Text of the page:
Existing institutions were born from conflict and war, in keeping with what Winston Churchill once said: “The story of the human race is war.” But global power shifts now are being triggered not by military triumphs or geopolitical realignments but by a factor unique to the contemporary world — rapid economic growth. While the present ailing international order emerged from the ruins of a world war, its replacement has to be built in an era of international peace and thus be designed to reinforce that peace. That is no easy task, given that the world has little experience in establishing or remaking institutions in peacetime.

Reform is also being stymied by entrenched interests, unwilling to yield some of their power and prerogative. Rather than help recreate institutions for the changed times, vested interests already are cautioning against ‘over-reaction’ and conjuring up short-term fixes for the multiple crises the world confronts. But without being made more representational, fit and efficient, the existing institutions risk fading into irrelevance.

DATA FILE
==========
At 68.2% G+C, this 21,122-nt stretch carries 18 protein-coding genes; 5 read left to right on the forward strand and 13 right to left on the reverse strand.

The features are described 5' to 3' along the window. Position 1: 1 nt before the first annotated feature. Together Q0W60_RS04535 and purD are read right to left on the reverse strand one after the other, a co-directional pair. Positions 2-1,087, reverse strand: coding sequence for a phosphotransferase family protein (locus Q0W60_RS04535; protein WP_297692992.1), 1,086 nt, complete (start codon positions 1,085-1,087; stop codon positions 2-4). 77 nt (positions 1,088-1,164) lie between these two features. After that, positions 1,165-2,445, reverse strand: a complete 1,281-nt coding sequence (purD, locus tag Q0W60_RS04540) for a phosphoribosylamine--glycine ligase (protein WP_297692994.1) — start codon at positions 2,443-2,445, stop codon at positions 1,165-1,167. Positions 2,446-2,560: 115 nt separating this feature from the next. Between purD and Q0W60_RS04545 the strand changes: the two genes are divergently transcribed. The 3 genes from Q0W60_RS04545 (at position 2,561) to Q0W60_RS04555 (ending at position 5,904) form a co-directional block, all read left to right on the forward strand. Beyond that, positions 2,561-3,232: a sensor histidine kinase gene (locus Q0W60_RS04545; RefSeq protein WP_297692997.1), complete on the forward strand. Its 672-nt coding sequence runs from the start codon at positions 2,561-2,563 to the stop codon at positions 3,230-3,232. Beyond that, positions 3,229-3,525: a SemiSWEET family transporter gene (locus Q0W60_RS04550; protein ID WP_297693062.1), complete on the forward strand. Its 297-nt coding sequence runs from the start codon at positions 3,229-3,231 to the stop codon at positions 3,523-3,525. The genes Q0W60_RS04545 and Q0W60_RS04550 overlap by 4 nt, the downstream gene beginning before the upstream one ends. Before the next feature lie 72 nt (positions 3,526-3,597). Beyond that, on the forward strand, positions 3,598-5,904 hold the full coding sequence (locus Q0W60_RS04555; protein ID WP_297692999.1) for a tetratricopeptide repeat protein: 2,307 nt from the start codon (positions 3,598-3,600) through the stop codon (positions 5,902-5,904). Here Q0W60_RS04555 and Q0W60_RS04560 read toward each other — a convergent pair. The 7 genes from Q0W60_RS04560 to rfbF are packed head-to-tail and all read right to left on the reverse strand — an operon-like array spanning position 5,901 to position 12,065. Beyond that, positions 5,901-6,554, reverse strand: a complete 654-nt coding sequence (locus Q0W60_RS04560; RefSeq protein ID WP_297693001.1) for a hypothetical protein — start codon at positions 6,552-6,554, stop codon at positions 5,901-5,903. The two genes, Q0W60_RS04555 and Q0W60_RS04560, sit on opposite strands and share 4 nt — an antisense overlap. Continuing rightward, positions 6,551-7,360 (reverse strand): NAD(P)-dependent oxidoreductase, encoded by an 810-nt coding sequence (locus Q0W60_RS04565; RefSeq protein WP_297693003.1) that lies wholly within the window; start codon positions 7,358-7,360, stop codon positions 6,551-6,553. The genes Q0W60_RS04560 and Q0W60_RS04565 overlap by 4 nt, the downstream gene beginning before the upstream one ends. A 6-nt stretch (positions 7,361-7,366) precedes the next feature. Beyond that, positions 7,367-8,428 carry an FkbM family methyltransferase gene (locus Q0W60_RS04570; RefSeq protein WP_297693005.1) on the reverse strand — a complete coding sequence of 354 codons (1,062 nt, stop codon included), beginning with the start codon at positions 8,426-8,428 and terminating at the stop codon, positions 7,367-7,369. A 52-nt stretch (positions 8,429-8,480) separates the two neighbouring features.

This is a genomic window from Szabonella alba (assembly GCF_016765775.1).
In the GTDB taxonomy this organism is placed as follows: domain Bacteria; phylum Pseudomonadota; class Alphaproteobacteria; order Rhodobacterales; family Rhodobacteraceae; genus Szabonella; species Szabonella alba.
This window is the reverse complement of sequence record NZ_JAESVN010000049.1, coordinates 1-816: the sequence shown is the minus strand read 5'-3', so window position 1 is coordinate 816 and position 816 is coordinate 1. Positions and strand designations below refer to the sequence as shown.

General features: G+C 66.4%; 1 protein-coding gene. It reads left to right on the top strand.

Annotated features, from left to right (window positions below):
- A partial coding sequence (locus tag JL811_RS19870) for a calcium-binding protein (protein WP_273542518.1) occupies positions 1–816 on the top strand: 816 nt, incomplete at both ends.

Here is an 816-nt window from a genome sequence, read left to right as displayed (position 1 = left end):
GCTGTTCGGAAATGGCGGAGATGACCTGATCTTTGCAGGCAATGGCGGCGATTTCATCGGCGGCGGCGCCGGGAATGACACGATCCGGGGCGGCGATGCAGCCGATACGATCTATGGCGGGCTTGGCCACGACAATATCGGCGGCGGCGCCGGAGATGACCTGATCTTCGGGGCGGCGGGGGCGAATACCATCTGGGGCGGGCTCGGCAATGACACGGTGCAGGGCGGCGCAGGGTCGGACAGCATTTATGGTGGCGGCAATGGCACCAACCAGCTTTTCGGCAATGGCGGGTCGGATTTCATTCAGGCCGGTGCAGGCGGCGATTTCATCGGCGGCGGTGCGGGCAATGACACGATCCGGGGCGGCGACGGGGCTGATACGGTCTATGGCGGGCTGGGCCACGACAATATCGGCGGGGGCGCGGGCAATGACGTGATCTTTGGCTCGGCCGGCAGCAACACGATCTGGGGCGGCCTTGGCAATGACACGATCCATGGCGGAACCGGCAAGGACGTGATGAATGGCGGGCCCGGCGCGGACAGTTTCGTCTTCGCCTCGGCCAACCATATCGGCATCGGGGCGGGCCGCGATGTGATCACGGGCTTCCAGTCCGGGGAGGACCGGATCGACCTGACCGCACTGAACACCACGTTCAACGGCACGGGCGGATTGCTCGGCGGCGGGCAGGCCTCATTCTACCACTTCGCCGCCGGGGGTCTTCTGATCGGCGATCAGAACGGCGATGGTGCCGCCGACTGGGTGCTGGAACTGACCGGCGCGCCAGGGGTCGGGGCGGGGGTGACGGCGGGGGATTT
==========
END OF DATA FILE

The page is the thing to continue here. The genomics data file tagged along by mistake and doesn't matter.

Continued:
Some, like the IMF, may never regain relevance, and not be missed. Some others, including the G-8 and International Energy Agency, are crying for membership enlargement, while the World Bank — if recast and freed of the overriding US veto power — could focus on poverty alleviation, especially in Africa, most of whose residents live on the margins of globalisation. Even if a geographically challenged Sarah Palin did not know Africa was a continent and not a country, it will ill-behove an African-American US President to continue the international neglect of Africa — a neglect China has sought to blithely exploit.

Yet other institutions, such as the UN, can be revitalised through broad reforms. Detractors portray the UN as a “talking shop” where “no issue is too small to be debated endlessly”. But it remains the only institution truly representative of all the nations. Its main weakness is a toothless General Assembly and an all-powerful cabal of five Security Council members, who opaquely seek to first hammer out issues among themselves but of late appear irredeemably split. The UN has to change or become increasingly marginalised.

To mesh with the international nature of today’s major challenges and the consensual demands of an interconnected world, reforms in all institutions ought to centre on greater transparency and democratic decision-making. The Security Council cannot be an exception. To help jump-start its stalled reform process, those aspiring to be new permanent members would do well to suggest an across-the-board abolition of the veto to fashion a liberal democratic institution where decisions are arrived at through a simple three-quarter majority rule.

Brahma Chellaney is a strategic affairs specialist